The noise over high fuel costs, dirtier air and a trade deficit blowout is getting louder. But the people who matter don’t seem to be listening, writes Christopher Kremmer.

The plush, light-drenched ministerial wing of Parliament House is a world away from the struggles of ordinary Australians. In the Treasurer’s waiting room dark suits queue for an audience, the air heavy with the vibe of power. But in a nearby suite this week you could have sworn you smelt the acrid odour of petrol.

The Resources Minister, Ian Macfarlane, who occupies that suite, also gets his share of high-powered visitors, but as public fury over escalating petrol prices raged across the country he seemed preoccupied by an impromptu encounter with one of his constituents in Queensland a few days earlier.

“I was amazed,” Macfarlane said. “A businessman in Toowoomba buttonholed me on Friday and said, ‘When are you blokes going to give back some of this money you’re making out of high oil prices?’ I explained to him that [fuel excise] is locked in. It’s fixed.

“We’re the first government to do that. We’re the first government that actually lowered excise.”

Macfarlane is a farmer born in Kingaroy whose rugged features and gravelly voice would not be out of place in the Nationals. But he’s a Liberal, a true believer in the redeeming power of market forces, and therein perhaps lies the key to his incredulity.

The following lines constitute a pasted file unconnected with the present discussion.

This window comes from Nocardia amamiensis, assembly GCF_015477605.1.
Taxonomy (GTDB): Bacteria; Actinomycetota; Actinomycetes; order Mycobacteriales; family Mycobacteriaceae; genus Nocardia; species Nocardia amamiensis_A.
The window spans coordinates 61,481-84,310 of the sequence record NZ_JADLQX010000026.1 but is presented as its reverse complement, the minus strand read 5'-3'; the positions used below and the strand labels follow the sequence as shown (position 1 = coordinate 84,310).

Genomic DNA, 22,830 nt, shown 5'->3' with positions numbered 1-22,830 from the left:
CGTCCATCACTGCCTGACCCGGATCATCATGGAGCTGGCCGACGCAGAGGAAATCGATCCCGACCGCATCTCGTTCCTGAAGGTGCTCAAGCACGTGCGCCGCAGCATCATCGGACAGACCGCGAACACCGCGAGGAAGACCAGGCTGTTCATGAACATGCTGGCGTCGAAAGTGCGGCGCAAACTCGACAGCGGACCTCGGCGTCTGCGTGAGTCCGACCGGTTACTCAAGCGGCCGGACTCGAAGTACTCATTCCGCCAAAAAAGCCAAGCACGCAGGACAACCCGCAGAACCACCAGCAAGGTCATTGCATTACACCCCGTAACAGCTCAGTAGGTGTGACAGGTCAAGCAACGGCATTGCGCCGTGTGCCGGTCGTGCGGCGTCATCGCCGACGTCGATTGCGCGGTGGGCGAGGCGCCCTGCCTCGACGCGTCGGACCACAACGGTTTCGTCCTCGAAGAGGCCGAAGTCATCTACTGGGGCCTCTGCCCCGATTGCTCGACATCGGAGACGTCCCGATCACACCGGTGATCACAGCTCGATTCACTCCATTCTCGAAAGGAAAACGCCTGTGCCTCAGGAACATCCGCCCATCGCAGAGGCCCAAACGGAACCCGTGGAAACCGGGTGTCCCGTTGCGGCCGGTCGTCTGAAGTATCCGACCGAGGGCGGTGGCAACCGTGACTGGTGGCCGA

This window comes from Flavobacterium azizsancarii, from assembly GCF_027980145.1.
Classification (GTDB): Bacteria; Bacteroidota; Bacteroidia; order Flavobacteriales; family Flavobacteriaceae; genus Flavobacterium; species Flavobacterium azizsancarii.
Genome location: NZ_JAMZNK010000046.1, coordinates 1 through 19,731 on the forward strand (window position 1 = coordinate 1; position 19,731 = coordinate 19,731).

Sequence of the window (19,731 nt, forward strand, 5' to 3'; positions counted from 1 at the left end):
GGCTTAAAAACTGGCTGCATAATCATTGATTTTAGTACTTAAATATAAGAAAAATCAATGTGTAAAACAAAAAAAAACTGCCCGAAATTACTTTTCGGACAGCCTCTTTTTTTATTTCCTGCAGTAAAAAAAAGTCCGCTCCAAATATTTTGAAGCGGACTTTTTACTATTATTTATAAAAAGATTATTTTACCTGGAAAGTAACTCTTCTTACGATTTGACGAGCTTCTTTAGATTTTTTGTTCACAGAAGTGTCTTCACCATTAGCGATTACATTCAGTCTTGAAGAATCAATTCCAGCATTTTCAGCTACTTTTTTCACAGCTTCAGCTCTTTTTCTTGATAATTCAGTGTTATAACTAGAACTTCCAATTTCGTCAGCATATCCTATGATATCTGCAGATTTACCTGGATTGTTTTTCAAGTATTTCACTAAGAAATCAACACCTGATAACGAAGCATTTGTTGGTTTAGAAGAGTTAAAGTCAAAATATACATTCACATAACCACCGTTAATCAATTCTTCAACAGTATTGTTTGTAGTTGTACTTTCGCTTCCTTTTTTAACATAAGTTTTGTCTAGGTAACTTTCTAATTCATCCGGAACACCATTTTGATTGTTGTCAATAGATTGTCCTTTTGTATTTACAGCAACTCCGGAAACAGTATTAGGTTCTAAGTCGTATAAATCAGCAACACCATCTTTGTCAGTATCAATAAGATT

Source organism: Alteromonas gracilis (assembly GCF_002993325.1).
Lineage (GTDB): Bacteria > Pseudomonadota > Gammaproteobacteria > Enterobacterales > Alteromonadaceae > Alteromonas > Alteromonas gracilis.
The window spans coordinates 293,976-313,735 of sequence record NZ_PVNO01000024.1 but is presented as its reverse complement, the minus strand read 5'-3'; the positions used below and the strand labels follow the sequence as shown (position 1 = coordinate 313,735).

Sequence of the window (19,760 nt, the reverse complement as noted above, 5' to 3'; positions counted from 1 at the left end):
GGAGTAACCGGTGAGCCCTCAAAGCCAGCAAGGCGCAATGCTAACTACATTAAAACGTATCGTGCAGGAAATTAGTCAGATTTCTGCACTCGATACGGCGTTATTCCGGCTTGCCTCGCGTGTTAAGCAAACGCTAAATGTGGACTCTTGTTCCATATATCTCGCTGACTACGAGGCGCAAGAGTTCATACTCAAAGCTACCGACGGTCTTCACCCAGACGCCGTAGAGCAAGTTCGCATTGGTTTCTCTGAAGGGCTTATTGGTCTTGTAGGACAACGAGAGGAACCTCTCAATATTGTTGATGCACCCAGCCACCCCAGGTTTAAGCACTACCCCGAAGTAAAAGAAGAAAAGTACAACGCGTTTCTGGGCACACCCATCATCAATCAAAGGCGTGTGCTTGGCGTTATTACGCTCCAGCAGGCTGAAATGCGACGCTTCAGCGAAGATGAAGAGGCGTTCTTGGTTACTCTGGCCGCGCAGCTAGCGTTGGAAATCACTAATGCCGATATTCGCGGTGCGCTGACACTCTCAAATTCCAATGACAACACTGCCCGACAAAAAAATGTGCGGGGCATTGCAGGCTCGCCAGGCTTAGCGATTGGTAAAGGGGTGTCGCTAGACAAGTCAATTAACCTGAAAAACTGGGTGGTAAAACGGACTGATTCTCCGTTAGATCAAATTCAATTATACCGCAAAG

This week the Government stonewalled public concern about high fuel costs, its belief in market forces transcending its populism. Even those who agree that cutting fuel excise is not the answer say there’s a lot the Government should be doing but isn’t.

The former president of BP Australasia, Greg Bourne, who is now head of World Wildlife Fund-Australia, said rigid free-market orthodoxy could be dangerous if it inhibited policies aimed at reducing dependence on expensive imports and building energy security.

“Greater energy security and resilience to oil shocks requires political leadership,” Bourne said. “We need tax and other incentives to make people use more gas at home and in our cars. Bringing North-West Shelf gas onshore for domestic use is probably the most important option we have to rapidly build resilience.”

Yet we’re shipping our gas abroad as fast as the freighters will carry it, while domestic oil production is in free fall. On current estimates, Bass Strait supply will be exhausted in nine years.

Australia spent $15 billion on imported crude oil and refined petroleum products last year. In net terms we rely on imports for 17 per cent of overall consumption but by 2020, the Australian Bureau of Agricultural and Resource Economics estimates, the figure will rise to 46 per cent.

Already, the deficit due to petroleum product imports accounts for about a quarter of our total trade deficit. It will be three to five years before any major new deposits found as a result of the latest exploration incentives come on line.

Said Labor’s federal resources spokesman, Martin Ferguson: “We are exposed from an energy point of view, potentially. The Government needs to get serious about more self-sufficiency in liquid fuels – oil, gas-to-liquids technology, and other similar investments.”

In February a report to the United States Department of Energy outlined how messy the consequences of not properly managing the transition to a post-oil future could be. “Waiting until world oil production peaks before taking crash program action would leave the world with a significant liquid fuel deficit for more than two decades,” an analyst, Robert Hirsch, told the Bush Administration in his report.